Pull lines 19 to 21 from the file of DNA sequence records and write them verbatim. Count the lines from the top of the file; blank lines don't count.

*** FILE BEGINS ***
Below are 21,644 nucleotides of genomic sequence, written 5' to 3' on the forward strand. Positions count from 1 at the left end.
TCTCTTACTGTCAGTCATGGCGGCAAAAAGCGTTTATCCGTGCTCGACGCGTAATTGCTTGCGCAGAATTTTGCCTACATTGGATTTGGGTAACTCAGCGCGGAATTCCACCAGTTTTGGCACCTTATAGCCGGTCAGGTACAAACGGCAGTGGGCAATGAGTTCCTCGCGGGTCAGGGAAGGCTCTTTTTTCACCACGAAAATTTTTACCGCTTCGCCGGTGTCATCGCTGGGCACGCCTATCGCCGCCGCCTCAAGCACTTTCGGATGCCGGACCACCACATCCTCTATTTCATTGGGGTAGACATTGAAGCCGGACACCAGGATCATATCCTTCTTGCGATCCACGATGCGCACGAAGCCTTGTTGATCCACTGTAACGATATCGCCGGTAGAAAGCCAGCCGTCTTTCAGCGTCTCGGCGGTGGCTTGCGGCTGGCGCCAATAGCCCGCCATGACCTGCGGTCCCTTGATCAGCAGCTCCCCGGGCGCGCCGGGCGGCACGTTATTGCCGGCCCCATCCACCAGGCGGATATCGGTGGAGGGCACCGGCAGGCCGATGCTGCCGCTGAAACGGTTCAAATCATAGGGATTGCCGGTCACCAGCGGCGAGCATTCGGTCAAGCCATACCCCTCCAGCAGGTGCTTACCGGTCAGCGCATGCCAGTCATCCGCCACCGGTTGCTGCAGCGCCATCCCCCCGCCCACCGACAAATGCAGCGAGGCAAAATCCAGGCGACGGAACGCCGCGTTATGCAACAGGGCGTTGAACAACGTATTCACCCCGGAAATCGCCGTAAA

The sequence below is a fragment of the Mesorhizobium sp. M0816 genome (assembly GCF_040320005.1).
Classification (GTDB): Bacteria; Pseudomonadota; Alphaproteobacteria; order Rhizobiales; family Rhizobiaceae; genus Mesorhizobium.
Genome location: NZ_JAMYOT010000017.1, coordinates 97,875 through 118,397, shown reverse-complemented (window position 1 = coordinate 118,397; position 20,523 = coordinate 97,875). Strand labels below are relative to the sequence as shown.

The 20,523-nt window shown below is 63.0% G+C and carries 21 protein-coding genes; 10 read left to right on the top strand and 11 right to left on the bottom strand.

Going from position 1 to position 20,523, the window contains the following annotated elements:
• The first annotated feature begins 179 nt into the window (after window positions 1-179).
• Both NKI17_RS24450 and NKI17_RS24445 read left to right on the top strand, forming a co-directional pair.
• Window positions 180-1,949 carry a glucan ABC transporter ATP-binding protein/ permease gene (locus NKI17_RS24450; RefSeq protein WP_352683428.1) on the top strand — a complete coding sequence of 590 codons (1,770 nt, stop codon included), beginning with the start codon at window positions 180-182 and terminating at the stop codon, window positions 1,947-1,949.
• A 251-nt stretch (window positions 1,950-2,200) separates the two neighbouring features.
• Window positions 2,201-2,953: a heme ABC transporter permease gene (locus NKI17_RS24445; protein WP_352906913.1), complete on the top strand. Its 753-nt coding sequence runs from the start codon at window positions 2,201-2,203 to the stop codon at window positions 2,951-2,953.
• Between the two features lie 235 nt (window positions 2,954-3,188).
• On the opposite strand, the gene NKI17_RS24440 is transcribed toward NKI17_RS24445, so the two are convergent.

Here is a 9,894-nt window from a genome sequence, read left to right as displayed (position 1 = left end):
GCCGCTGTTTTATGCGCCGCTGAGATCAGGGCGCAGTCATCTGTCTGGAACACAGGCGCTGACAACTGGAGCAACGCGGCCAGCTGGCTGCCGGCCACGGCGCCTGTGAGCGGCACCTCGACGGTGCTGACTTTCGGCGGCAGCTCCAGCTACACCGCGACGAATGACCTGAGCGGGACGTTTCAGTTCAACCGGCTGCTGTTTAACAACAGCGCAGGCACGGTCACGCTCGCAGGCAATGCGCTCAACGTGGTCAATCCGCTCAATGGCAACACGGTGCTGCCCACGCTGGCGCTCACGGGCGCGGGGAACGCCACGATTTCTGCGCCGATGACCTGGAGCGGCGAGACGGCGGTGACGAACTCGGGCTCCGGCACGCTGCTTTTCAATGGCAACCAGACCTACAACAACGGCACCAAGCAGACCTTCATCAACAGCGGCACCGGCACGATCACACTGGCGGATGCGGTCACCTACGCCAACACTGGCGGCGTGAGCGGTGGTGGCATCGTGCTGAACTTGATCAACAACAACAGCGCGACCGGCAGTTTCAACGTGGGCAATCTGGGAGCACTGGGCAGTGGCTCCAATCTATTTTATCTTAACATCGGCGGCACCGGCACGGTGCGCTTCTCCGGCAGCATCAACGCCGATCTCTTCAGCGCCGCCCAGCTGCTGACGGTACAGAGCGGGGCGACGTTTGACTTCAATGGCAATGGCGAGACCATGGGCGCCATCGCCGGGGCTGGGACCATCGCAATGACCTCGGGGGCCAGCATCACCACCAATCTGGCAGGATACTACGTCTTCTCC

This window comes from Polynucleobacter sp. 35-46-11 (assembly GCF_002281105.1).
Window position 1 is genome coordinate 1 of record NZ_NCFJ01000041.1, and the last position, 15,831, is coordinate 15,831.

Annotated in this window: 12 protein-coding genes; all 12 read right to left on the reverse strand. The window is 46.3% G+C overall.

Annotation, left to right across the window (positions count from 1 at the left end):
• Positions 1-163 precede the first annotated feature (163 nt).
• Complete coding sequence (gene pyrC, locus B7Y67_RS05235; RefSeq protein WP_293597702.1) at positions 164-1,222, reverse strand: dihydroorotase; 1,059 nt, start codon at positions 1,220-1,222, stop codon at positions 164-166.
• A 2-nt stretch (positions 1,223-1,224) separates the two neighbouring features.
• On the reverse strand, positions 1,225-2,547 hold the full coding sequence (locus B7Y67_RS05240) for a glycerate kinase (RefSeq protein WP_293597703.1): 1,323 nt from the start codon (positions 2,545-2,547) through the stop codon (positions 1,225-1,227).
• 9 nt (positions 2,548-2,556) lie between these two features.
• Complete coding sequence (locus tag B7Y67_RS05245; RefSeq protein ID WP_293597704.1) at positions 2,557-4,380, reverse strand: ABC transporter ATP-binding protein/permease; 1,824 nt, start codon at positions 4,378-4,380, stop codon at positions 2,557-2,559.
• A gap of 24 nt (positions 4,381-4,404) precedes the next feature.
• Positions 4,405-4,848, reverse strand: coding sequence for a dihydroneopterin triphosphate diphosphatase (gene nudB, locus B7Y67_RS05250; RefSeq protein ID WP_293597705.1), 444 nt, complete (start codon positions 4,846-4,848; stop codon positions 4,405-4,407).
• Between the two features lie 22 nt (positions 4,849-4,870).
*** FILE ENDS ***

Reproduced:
Annotated in this window: 12 protein-coding genes; all 12 read right to left on the reverse strand. The window is 46.3% G+C overall.

Annotation, left to right across the window (positions count from 1 at the left end):
• Positions 1-163 precede the first annotated feature (163 nt).